The History of Bees
The genre of 'cli-fi' in fiction refers to climate change. Maja Lunde makes a valuable contribution here. This tale pieces together three stories; past, present and future. Ostensibly they concern life, love and loss but the real issue is the history of bees. Are they history? It would seem so, and if so, like the canary in the mine, what is the implication of that for us?
It does seem obvious except that the future, viewed from the unfiltered eyes of a child, offers hope. The author, a mother of three boys, is informed by two of them that there is hope. The third child (youngest) – not so much. If the bees go (they do), what happens to us? A thoughtful book, well written and researched. The history of bees is a metaphor; if you do that, this will happen. Karma, Utu? It is a question the reader is left to think about . Recommended. Mike
England, 1852. William is a biologist and seed merchant, who sets out to build a new type of beehive—one that will give both him and his children honour and fame.
United States, 2007. George is a beekeeper and fights an uphill battle against modern farming, but hopes that his son can be their salvation.
China, 2098. Tao hand paints pollen onto the fruit trees now that the bees have long since disappeared. When Tao’s young son is taken away by the authorities after a tragic accident—and she is kept in the dark about his whereabouts and condition—she sets out on a grueling journey to find out what happened to him.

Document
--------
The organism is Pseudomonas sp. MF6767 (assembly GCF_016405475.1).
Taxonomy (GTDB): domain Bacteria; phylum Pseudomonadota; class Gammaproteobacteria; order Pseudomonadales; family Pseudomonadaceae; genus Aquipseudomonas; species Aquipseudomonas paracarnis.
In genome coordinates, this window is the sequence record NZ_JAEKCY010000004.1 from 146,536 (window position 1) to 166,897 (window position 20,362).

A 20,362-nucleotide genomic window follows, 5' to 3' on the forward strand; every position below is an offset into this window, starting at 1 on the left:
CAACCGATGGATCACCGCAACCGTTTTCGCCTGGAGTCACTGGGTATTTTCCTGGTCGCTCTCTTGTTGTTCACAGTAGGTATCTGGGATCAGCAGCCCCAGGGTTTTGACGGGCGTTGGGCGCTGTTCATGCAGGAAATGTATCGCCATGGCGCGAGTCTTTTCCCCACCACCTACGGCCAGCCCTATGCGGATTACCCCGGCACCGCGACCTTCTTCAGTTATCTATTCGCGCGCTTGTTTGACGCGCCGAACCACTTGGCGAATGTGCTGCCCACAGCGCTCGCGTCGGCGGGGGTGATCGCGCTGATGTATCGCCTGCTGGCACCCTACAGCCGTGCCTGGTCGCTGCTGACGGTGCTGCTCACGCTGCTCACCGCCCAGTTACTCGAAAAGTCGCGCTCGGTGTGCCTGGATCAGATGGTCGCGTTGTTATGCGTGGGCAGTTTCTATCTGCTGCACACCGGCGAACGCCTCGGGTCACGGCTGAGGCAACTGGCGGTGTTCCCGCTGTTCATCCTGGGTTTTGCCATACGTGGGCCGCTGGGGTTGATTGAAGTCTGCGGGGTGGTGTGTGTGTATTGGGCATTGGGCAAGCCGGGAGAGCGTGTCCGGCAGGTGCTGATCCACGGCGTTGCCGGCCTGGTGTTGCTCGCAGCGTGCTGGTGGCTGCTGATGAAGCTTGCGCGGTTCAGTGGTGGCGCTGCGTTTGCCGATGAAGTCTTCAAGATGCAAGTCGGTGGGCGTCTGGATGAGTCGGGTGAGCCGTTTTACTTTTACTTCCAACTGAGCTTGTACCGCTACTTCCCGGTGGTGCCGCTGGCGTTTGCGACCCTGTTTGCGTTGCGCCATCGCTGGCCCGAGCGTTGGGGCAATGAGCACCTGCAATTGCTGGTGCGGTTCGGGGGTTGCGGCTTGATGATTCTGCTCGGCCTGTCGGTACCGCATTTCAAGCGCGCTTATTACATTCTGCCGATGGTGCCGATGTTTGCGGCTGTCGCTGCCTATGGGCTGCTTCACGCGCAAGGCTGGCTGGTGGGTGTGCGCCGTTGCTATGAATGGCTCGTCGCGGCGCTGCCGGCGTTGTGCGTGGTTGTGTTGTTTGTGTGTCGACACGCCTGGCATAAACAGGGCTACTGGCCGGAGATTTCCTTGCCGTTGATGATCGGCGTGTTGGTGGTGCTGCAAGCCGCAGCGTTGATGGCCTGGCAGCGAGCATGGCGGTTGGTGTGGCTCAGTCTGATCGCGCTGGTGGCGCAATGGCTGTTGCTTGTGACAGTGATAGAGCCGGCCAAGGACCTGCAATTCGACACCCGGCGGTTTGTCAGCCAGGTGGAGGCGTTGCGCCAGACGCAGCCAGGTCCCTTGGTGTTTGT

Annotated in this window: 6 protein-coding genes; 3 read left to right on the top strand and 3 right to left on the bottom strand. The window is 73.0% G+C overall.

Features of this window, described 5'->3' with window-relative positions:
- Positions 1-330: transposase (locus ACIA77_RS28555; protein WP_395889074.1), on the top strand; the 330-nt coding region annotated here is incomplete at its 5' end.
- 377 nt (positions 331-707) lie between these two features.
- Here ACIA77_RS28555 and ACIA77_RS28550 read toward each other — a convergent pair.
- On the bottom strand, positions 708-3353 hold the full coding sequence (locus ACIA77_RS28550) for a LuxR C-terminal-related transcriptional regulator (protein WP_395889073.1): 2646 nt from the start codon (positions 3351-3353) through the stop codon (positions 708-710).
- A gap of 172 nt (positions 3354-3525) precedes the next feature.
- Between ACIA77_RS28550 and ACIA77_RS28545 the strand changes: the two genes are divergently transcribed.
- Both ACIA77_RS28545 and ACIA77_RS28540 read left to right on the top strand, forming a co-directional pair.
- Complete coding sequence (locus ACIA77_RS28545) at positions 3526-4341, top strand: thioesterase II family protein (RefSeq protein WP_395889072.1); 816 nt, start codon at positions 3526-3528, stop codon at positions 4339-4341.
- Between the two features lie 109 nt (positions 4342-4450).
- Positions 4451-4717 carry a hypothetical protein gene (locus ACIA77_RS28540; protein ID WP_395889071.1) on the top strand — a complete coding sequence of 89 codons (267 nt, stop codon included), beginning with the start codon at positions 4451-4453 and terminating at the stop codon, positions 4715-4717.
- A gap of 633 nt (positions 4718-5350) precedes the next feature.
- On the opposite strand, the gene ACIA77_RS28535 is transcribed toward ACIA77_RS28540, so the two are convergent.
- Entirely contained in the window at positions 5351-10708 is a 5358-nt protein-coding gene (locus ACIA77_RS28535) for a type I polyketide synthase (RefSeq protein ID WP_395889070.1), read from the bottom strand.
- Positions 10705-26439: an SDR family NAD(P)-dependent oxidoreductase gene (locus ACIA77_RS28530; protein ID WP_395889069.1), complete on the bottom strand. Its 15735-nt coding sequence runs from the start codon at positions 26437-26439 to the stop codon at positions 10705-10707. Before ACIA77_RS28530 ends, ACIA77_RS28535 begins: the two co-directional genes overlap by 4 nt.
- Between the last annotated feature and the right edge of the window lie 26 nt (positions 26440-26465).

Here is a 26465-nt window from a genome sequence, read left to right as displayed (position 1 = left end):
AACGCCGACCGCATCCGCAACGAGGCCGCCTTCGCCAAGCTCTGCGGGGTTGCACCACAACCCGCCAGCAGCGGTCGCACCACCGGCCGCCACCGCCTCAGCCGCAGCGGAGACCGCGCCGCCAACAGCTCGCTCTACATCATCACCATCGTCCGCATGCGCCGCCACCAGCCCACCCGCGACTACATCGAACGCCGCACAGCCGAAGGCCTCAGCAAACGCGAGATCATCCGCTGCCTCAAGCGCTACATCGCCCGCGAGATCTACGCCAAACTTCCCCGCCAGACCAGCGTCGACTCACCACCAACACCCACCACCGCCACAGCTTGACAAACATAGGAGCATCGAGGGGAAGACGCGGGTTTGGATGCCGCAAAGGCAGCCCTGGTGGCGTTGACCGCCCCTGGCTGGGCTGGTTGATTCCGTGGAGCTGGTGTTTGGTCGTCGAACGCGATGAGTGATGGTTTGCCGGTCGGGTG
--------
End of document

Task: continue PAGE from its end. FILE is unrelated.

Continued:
Haunting, illuminating, and deftly written, The History of Bees joins these three very different narratives into one gripping and thought provoking story that is just as much about the powerful relationships between children and parents as it is about our very relationship to nature and humanity.
This is a beautifully written history of the decline in the world’s bee population. The story cleverly weaves the narratives of three generations of bee-keepers to create a world in environmental crisis where we are exposed to the intricacies of nature and humanity. This is a thought-provoking book, which is highly recommended to those who can relate to the fluctuating joys and frustrations of family relationships or for anyone who has a curiosity about the humble bee and the role they play in our world. Kim at Matilda Bookshop
Maja Lunde is a Norwegian author and screenwriter. Lunde has written ten books for children and young adults. She has also written scripts for Norwegian television, including for the children’s series Barnas supershow (“The Children’s Super Show”), the drama series Hjem (“Home”) and the comedy series Side om Side (“Side by Side”). The History of Bees is her first novel for adults. She lives with her husband and three children in Oslo.